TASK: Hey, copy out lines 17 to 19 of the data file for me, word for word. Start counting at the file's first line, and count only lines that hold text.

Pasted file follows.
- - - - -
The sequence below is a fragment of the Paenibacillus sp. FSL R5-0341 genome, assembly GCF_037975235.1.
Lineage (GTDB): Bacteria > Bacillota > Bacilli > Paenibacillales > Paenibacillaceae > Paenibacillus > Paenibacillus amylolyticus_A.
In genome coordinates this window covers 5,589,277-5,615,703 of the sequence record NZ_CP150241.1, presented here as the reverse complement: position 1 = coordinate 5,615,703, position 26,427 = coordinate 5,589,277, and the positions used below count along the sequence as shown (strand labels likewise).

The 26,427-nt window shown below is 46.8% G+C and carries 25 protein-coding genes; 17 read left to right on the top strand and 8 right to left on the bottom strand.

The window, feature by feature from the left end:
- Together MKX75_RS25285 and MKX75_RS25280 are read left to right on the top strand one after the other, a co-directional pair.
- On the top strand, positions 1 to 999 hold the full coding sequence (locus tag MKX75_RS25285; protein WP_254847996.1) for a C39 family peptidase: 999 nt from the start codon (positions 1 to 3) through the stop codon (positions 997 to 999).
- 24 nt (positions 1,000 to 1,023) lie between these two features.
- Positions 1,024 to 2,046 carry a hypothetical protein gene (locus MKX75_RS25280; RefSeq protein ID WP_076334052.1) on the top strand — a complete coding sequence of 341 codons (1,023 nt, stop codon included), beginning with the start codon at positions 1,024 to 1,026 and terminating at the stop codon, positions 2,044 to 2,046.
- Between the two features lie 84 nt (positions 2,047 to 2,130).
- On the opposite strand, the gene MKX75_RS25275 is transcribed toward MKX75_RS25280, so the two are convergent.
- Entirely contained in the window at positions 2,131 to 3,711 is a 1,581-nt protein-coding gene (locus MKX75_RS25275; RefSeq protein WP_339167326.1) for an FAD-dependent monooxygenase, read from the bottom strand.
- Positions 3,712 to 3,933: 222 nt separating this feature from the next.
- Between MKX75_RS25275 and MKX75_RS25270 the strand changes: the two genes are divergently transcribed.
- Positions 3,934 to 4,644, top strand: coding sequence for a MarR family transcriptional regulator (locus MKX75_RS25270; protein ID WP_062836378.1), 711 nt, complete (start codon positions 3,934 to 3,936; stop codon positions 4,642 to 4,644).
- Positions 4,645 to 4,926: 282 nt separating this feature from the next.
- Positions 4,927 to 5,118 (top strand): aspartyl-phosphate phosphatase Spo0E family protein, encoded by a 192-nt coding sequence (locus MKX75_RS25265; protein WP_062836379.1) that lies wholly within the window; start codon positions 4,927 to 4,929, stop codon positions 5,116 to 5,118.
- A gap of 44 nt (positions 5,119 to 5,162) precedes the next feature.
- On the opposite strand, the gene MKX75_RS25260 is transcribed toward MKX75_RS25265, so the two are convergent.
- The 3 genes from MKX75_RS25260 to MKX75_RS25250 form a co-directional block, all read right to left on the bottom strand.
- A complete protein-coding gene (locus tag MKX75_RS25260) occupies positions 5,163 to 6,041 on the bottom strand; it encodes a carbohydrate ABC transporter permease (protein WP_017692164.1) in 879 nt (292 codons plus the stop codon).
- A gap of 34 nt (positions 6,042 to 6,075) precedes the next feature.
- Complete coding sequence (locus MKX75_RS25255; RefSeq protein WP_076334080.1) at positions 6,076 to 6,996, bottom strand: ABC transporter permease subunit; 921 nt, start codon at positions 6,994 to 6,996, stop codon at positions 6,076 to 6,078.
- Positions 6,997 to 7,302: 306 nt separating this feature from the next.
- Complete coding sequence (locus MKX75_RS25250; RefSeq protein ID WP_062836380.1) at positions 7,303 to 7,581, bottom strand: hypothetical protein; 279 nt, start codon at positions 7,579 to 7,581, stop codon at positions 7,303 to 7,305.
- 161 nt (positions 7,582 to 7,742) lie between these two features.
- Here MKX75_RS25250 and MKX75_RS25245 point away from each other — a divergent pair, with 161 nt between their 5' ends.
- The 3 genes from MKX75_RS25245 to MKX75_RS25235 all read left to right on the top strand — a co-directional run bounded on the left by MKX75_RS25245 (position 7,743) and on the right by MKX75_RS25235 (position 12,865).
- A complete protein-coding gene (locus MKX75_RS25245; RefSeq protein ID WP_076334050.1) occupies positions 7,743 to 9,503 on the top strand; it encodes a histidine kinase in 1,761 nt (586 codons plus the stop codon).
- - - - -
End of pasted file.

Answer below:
- Positions 4,927 to 5,118 (top strand): aspartyl-phosphate phosphatase Spo0E family protein, encoded by a 192-nt coding sequence (locus MKX75_RS25265; protein WP_062836379.1) that lies wholly within the window; start codon positions 4,927 to 4,929, stop codon positions 5,116 to 5,118.
- A gap of 44 nt (positions 5,119 to 5,162) precedes the next feature.
- On the opposite strand, the gene MKX75_RS25260 is transcribed toward MKX75_RS25265, so the two are convergent.